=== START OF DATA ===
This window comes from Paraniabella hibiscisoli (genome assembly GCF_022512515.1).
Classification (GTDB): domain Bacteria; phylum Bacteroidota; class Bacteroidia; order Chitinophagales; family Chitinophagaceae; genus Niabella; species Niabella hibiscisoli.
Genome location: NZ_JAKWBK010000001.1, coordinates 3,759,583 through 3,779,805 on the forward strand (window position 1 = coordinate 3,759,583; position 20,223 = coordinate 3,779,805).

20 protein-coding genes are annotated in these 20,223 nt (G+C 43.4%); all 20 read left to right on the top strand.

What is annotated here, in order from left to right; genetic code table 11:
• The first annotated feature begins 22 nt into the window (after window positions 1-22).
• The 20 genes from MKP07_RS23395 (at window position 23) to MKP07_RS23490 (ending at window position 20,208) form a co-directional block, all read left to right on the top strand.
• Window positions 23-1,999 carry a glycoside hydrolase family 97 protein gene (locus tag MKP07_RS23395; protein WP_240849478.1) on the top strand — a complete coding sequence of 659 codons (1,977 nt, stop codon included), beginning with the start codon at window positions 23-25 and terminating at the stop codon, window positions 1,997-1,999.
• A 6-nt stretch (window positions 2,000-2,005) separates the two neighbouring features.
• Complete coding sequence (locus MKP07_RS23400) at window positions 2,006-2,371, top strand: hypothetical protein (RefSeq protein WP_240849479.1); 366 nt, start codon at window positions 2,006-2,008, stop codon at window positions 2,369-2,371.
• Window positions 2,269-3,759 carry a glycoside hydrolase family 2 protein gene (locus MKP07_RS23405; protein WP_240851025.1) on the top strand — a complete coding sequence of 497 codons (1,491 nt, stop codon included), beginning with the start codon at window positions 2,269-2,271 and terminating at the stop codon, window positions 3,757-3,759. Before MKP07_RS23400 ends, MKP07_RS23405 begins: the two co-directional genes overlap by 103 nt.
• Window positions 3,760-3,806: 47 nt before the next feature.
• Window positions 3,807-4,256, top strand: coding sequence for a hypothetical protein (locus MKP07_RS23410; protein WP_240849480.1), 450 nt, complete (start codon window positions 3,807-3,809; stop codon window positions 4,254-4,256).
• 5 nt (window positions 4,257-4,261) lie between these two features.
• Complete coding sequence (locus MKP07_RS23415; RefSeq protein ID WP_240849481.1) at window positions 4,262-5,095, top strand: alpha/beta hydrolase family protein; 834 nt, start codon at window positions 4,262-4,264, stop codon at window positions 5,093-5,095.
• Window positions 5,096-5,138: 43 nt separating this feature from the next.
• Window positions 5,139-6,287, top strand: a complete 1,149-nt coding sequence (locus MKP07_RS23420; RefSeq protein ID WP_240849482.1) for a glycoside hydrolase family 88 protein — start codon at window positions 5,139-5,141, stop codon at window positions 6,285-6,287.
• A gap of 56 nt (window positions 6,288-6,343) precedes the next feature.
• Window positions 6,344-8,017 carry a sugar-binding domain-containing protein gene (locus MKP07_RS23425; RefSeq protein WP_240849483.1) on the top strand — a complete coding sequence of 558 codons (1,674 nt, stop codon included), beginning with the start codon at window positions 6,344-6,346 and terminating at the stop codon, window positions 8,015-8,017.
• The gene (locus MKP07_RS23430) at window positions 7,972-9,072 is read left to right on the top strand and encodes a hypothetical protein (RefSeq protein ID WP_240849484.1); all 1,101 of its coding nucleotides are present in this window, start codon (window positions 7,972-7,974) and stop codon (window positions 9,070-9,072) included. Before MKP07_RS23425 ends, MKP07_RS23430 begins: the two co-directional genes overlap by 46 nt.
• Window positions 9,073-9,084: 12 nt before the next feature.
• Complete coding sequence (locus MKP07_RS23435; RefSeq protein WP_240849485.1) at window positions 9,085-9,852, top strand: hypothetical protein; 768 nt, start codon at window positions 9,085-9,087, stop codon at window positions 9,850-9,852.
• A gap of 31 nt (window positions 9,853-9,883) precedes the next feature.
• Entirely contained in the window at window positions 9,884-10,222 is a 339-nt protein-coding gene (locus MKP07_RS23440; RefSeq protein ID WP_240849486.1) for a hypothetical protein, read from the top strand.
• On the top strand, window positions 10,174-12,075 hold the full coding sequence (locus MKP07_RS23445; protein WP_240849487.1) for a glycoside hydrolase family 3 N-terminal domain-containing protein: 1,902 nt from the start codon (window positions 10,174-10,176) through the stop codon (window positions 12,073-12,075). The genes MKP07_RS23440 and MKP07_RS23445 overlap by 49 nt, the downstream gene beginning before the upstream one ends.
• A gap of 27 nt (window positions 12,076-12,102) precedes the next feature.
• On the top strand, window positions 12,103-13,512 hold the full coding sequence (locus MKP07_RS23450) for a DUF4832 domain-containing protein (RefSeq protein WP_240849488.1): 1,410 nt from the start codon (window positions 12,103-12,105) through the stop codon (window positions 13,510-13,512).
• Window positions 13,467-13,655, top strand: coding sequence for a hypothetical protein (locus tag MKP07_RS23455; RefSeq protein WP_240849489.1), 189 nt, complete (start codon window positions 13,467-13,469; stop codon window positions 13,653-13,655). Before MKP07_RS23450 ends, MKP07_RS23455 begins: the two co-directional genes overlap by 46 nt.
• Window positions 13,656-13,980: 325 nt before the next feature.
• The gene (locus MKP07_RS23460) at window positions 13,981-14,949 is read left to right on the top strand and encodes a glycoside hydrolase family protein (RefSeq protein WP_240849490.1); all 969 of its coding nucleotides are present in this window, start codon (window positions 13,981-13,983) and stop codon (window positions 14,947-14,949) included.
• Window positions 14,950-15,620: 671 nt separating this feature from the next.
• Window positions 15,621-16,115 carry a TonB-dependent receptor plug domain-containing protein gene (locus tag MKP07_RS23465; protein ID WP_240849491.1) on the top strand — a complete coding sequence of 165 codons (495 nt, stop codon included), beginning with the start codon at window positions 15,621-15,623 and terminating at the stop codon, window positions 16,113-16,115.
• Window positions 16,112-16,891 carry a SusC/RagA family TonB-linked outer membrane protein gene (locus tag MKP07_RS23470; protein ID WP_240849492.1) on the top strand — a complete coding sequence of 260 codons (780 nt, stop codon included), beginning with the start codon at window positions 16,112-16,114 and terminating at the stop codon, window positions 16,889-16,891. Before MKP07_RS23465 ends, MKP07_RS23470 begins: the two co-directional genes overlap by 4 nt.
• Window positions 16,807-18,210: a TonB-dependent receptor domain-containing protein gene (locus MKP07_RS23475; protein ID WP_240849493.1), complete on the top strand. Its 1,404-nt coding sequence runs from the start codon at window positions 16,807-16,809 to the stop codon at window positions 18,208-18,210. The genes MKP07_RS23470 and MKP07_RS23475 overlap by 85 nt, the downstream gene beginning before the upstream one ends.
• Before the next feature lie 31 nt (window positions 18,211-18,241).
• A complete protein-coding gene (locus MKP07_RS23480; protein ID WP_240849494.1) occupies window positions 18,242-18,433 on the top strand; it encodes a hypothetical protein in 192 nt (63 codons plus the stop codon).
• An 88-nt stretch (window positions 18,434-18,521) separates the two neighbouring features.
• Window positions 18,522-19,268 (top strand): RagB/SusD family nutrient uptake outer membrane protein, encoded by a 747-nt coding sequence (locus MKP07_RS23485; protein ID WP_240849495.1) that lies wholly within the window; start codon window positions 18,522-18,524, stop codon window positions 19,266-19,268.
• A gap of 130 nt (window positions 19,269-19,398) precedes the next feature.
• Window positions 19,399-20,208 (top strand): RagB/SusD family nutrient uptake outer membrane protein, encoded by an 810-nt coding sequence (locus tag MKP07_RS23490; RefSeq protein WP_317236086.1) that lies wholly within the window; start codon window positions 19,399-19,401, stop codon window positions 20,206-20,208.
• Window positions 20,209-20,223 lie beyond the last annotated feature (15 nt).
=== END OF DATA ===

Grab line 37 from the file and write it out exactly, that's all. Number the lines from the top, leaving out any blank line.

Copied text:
• An 88-nt stretch (window positions 18,434-18,521) separates the two neighbouring features.